Season 2, Episodes 6-10, Star Trek: The Original Series


This post is kind of hilarious, because I started it like two years ago. The first two episodes I watched in the summer of ’14, and I’ve watched the last three in the past week. It’s an understatement to say I stalled out on TOS, but better late than never. Also it’s like a fifty year old show; I don’t think it’s going anywhere.

Season 2, episode 6: “The Doomsday Machine”


Original Airdate: 20 October 1967
Directed By: Marc Daniels
Wikipedia Synopsis: “After losing his entire crew to an alien planet-eating machine, Commodore Matthew Decker pulls rank on Kirk in order to play a game of cat-and-mouse with the mechanical adversary. His efforts to destroy the menace place the Enterprise in grave danger. This episode serves as the back story for the Star Trek 25th Anniversary Game Boy game.”
Favorite Quote: “Mr. Spock, you’re in command.”
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This episode was a good one, but I wouldn’t say a great one. The most interesting part about it is the power struggle, as the Commodore technically outranks everybody but nobody wants to listen to him because he’s crazy! There’s a bit too much action in the second half for my taste, and I’m pretty sure the doomsday machine was CGI-ed later, but nevertheless it’s a decent episode.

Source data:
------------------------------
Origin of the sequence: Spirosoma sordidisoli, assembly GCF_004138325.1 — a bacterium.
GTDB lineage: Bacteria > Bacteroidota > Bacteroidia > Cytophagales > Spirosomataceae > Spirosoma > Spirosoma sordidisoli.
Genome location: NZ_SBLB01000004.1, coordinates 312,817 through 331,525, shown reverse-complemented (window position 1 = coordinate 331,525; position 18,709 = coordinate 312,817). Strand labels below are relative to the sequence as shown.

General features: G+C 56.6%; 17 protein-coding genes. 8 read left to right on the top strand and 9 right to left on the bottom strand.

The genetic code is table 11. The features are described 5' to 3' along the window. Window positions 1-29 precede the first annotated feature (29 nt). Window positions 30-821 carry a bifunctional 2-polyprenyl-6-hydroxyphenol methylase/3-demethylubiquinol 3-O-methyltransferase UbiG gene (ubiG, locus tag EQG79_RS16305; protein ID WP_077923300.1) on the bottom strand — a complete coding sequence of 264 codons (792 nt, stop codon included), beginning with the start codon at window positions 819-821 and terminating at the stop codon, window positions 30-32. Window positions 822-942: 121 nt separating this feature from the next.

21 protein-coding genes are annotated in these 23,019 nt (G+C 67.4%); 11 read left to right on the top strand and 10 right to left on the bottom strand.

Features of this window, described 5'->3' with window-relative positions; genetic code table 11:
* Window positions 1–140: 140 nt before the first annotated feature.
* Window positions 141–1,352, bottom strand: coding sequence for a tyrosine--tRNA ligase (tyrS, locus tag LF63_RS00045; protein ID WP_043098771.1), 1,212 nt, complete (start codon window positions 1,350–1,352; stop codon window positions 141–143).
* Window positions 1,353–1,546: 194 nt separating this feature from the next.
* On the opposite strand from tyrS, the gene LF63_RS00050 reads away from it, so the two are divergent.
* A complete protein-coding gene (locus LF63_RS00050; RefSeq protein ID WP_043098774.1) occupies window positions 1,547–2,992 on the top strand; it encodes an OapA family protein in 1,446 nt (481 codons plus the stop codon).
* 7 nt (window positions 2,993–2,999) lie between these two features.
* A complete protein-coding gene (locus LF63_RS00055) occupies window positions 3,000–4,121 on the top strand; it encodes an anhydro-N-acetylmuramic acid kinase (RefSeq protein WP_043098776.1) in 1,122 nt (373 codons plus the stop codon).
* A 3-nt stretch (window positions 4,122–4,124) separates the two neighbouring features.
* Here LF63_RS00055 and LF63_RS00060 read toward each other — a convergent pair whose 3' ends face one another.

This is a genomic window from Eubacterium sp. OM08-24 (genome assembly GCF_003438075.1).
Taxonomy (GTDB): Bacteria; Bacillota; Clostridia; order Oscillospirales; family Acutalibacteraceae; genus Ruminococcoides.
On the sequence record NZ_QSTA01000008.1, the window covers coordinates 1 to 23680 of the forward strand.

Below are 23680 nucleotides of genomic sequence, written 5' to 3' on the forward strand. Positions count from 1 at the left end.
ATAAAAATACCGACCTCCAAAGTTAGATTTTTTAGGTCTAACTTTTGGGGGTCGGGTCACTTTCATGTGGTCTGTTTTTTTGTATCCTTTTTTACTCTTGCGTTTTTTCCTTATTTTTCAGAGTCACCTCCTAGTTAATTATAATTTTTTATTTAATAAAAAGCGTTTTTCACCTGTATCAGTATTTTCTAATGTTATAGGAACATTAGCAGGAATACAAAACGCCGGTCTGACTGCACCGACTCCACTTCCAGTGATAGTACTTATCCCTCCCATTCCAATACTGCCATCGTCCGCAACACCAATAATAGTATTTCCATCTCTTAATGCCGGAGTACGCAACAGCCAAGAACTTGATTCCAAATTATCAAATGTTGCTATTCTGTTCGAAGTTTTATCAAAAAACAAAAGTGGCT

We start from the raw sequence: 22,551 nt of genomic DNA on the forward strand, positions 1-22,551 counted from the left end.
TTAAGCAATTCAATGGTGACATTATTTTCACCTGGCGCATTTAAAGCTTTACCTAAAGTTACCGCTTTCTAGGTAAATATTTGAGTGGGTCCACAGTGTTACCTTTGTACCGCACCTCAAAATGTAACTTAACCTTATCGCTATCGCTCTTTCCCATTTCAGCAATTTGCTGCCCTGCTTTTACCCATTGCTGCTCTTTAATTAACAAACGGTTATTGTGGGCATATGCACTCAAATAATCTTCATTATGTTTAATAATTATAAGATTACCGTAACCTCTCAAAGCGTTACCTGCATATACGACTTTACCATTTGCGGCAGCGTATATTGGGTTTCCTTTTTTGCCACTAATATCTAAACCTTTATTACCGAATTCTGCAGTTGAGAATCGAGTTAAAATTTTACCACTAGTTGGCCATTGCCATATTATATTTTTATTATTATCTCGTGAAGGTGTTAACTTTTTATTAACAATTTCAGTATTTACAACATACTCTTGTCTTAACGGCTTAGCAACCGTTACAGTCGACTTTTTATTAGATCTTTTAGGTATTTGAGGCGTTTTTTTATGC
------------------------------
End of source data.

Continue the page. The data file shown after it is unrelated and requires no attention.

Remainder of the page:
Season 2, episode 7: “Catspaw”


Original Airdate: 27 October 1967
Directed By: Joseph Pevney
Wikipedia Synopsis: “Two powerful aliens threaten the well-being of the Enterprise and her crew with their magical powers.”
Favorite Quote: “I don’t like such hostile strangers showing such an acute interest in our galaxy, our world.”
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This was actually a pretty awesome episode. Though I probably wouldn’t rank in top level of Star Trek episodes, but it’s would be pretty close. It’s got a lot of Trek staples, including Kirk getting the girl and also Kirk not getting affected by aliens while everyone else does. It’s also Halloween themed, which is interesting. We get some interesting philosophical stuff, because the aliens assume human form and previously were disembodied (or something). Finally, there are some cool effects (I know right?) at the end with giant cat shadows!

Season 2, episode 8: “I, Mudd”


Original Airdate: 3 November 1967
Directed By: Marc Daniels
Wikipedia Synopsis: “Captain Kirk and the crew has a second run in with the con man, Harry Mudd, this time finding him as the king of a planet of androids.”
Favorite Quote: “This place is even better than Leningrad!”
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This episode sees the return of Harry Mudd, a classic villain from the first season who I barely remember, but remember had a pretty good episode (even if I don’t remember the specifics of that episode). I think it also involved android sex slaves (maybe they were just aliens?), anyway, the point is, Mudd is pretty scummy and that hasn’t changed. What also hasn’t changed is Kirk’s rejection of logic to solve problems, as the crew ends up having to act silly to confuse the androids, thereby exploding their brains. This show’s done that better (S2, E3), but this episode was decent just the same.